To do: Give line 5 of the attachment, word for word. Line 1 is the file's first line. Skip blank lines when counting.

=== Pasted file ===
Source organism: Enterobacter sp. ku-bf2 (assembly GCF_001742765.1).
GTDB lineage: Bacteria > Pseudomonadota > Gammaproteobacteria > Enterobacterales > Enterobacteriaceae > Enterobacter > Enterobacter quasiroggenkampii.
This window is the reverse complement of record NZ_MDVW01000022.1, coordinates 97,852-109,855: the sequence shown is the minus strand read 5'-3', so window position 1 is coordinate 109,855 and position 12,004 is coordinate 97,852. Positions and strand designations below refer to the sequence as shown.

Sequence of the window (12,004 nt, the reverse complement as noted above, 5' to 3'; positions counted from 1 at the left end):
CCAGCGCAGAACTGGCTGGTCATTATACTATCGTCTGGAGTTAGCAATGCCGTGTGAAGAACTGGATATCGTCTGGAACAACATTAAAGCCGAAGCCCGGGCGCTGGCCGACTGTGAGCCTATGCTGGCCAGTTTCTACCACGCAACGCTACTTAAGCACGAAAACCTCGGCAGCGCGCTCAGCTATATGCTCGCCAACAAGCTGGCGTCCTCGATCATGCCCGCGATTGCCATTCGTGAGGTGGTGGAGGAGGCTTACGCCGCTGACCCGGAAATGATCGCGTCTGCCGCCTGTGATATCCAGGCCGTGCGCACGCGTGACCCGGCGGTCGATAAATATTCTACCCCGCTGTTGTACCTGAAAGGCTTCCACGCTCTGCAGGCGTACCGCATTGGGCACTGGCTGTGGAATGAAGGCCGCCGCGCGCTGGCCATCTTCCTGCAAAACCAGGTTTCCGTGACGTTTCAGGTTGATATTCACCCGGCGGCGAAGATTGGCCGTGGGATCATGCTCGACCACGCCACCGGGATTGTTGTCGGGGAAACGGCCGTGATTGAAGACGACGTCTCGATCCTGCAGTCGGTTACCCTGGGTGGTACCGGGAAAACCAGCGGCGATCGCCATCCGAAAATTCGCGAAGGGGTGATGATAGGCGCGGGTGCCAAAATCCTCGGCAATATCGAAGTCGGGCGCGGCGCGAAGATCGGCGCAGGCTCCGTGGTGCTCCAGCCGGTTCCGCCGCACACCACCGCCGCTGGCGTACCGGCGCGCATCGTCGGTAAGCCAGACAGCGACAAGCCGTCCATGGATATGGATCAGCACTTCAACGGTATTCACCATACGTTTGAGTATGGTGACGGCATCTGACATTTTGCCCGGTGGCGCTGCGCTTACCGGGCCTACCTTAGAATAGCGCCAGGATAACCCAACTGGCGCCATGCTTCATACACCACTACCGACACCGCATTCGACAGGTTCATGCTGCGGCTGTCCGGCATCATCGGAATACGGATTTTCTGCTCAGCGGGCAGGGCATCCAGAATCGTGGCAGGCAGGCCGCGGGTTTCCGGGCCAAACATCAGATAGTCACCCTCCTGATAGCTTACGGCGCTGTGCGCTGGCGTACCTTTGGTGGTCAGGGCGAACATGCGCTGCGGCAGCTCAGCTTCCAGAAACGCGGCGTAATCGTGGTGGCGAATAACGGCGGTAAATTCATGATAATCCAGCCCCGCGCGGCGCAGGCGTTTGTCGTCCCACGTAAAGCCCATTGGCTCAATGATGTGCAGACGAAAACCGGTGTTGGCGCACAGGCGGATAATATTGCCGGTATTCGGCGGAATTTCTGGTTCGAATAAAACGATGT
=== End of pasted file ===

CCAGCGCAGAACTGGCTGGTCATTATACTATCGTCTGGAGTTAGCAATGCCGTGTGAAGAACTGGATATCGTCTGGAACAACATTAAAGCCGAAGCCCGGGCGCTGGCCGACTGTGAGCCTATGCTGGCCAGTTTCTACCACGCAACGCTACTTAAGCACGAAAACCTCGGCAGCGCGCTCAGCTATATGCTCGCCAACAAGCTGGCGTCCTCGATCATGCCCGCGATTGCCATTCGTGAGGTGGTGGAGGAGGCTTACGCCGCTGACCCGGAAATGATCGCGTCTGCCGCCTGTGATATCCAGGCCGTGCGCACGCGTGACCCGGCGGTCGATAAATATTCTACCCCGCTGTTGTACCTGAAAGGCTTCCACGCTCTGCAGGCGTACCGCATTGGGCACTGGCTGTGGAATGAAGGCCGCCGCGCGCTGGCCATCTTCCTGCAAAACCAGGTTTCCGTGACGTTTCAGGTTGATATTCACCCGGCGGCGAAGATTGGCCGTGGGATCATGCTCGACCACGCCACCGGGATTGTTGTCGGGGAAACGGCCGTGATTGAAGACGACGTCTCGATCCTGCAGTCGGTTACCCTGGGTGGTACCGGGAAAACCAGCGGCGATCGCCATCCGAAAATTCGCGAAGGGGTGATGATAGGCGCGGGTGCCAAAATCCTCGGCAATATCGAAGTCGGGCGCGGCGCGAAGATCGGCGCAGGCTCCGTGGTGCTCCAGCCGGTTCCGCCGCACACCACCGCCGCTGGCGTACCGGCGCGCATCGTCGGTAAGCCAGACAGCGACAAGCCGTCCATGGATATGGATCAGCACTTCAACGGTATTCACCATACGTTTGAGTATGGTGACGGCATCTGACATTTTGCCCGGTGGCGCTGCGCTTACCGGGCCTACCTTAGAATAGCGCCAGGATAACCCAACTGGCGCCATGCTTCATACACCACTACCGACACCGCATTCGACAGGTTCATGCTGCGGCTGTCCGGCATCATCGGAATACGGATTTTCTGCTCAGCGGGCAGGGCATCCAGAATCGTGGCAGGCAGGCCGCGGGTTTCCGGGCCAAACATCAGATAGTCACCCTCCTGATAGCTTACGGCGCTGTGCGCTGGCGTACCTTTGGTGGTCAGGGCGAACATGCGCTGCGGCAGCTCAGCTTCCAGAAACGCGGCGTAATCGTGGTGGCGAATAACGGCGGTAAATTCATGATAATCCAGCCCCGCGCGGCGCAGGCGTTTGTCGTCCCACGTAAAGCCCATTGGCTCAATGATGTGCAGACGAAAACCGGTGTTGGCGCACAGGCGGATAATATTGCCGGTATTCGGCGGAATTTCTGGTTCGAATAAAACGATGT